Creating Inner Focus with Pratyahara

Published on January 30, 2009

Pratyahara is the pivotal point in the practice of yoga where the path leads from the exterior to the interior landscape of the body. Pratyahara translates directly as “sense withdrawal” and is the fifth limb or branch of an eight-staged yogic approach to the unification of body-mind-spirit.

By withdrawing our attention from the external environment and by focusing inwards on the breath and sensations, we still the mind and increase our awareness of the body. With this awareness and focus, we can move deeper into the practice of yoga, learning to move through our limitations, fears, and expectations. The key to practicing pratyahara is observing the body, breath, and sensations as a detached witness as if you were watching and feeling someone else’s body. Used with compassion and discipline, pratyahara enriches the practice of yoga and leads to deeper stages of concentration and meditation.

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One response to “Creating Inner Focus with Pratyahara”

  1. Sonyata Avatar

    This is the great paradox of the life of an individual soul. For all we know, the entire world and everything outside of us exists entirely within our own imagination. For if it were not for the five senses, we would have no perception of them. Therefore, the five sense organs (touch, taste, sound, sight, and smell) are the instruments through which we sense the world.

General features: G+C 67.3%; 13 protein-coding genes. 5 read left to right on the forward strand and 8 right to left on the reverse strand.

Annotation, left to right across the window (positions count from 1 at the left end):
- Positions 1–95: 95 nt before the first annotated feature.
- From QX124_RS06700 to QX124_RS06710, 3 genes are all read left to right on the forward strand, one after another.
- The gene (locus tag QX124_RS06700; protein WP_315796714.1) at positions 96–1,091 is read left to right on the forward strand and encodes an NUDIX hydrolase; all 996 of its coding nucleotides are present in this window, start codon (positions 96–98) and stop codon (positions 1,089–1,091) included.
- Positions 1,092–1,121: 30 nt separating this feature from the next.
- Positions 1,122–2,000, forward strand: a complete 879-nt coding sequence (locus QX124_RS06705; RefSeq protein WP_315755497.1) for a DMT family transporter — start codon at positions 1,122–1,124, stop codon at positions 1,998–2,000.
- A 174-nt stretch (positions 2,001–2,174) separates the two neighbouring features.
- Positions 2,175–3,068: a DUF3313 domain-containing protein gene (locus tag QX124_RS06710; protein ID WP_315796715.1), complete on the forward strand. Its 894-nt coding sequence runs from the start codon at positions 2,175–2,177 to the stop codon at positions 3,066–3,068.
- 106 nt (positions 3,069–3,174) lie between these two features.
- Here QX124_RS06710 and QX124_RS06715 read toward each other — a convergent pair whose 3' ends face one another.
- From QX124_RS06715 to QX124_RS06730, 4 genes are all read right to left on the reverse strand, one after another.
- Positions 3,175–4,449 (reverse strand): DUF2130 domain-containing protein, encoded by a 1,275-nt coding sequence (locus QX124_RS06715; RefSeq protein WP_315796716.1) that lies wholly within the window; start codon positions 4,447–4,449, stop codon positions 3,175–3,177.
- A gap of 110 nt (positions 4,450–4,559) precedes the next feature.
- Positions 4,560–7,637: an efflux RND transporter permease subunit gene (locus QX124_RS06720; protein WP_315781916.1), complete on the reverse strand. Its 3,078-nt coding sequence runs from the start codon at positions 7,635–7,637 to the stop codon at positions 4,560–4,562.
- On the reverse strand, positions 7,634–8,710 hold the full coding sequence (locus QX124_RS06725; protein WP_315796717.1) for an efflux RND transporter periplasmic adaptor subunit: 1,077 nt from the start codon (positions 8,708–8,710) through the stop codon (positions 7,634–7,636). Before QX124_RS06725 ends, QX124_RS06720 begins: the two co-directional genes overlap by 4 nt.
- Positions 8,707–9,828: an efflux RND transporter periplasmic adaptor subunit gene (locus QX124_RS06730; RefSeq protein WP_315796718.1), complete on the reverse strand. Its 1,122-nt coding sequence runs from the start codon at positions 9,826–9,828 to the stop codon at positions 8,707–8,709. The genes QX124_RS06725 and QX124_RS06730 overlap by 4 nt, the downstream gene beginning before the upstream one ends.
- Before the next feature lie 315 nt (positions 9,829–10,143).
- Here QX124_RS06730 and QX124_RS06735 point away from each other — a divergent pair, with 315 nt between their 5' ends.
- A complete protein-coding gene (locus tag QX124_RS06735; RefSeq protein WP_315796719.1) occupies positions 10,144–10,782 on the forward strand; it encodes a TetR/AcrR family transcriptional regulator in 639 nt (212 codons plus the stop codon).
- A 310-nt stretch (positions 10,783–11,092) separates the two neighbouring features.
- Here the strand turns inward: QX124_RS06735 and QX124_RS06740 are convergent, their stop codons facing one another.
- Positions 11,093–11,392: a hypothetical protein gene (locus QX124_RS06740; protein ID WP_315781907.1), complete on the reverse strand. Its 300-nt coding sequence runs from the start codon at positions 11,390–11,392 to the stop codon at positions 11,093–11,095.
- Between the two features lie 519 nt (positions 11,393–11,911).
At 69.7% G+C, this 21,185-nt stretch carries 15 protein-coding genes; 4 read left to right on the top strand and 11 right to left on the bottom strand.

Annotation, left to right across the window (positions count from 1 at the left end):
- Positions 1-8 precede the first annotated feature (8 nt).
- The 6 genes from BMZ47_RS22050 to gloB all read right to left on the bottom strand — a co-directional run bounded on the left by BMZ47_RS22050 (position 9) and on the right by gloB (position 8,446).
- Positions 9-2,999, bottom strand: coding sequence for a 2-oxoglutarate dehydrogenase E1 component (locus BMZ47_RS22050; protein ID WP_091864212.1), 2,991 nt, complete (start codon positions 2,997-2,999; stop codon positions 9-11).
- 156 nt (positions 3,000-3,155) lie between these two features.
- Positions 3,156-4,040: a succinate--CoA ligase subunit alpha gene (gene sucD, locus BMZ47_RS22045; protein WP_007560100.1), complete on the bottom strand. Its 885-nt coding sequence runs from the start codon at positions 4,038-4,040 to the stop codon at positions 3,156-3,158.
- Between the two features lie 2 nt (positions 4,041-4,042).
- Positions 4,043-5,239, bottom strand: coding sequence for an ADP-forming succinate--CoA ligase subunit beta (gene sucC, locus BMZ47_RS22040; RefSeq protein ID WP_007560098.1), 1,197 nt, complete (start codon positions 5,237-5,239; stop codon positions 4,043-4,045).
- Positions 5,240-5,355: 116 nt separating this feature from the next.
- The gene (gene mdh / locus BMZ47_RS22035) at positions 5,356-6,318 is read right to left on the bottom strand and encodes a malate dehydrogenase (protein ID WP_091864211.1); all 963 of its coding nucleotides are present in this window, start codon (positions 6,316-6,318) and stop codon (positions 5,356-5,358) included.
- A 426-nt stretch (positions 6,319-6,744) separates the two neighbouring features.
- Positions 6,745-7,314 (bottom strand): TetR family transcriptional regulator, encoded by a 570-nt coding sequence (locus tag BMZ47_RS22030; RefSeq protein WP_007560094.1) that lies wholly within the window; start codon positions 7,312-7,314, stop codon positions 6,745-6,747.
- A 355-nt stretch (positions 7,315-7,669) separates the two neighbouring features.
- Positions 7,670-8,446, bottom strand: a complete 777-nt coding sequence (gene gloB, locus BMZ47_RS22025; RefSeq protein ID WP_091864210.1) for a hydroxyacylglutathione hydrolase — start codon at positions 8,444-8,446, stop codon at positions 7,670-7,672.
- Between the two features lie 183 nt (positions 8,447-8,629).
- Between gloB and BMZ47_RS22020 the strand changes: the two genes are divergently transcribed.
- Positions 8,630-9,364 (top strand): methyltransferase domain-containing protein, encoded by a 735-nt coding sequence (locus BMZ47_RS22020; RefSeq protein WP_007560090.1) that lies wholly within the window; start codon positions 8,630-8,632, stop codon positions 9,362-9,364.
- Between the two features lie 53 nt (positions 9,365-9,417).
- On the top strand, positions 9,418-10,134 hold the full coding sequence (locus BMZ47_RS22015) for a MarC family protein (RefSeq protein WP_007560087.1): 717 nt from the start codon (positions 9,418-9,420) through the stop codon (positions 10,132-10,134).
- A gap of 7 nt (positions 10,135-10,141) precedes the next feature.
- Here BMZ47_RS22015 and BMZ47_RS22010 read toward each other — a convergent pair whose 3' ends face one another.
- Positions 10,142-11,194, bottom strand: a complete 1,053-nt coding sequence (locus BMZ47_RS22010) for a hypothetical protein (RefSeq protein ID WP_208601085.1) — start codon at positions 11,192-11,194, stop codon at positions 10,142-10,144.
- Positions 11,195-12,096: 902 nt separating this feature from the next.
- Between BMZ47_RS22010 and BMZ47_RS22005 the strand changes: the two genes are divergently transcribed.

Pratyahara is the fifth step of ashtanga yoga, and this is where we detach from the world outside of us and turn our focus inward. The first five limbs are the lesser, outer limbs, according to Patanjali. The next three (Dharana, Dhyana, and Samadhi), called Samyama, are the inner limbs.

    The quest of yoga is to come to the inner Atman, or Parushu. We can not do this unless we make the journey within our soul. We can not make that journey until we detach ourselves and let go of the things of the world, and along with it the desires within us that have arisen due to these external influences.

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Timothy Burgin Avatar
About the author
Timothy Burgin is a Kripalu & Pranakriya trained yoga instructor living and teaching in Asheville, NC. Timothy has studied and taught many styles of yoga and has completed a 500-hour Advanced Pranakriya Yoga training. Timothy has been serving as the Executive Director of since 2000. He has authored two yoga books and has written over 500 articles on the practice and philosophy of yoga. Timothy is also the creator of Japa Mala Beads and has been designing and importing mala beads since 2004.
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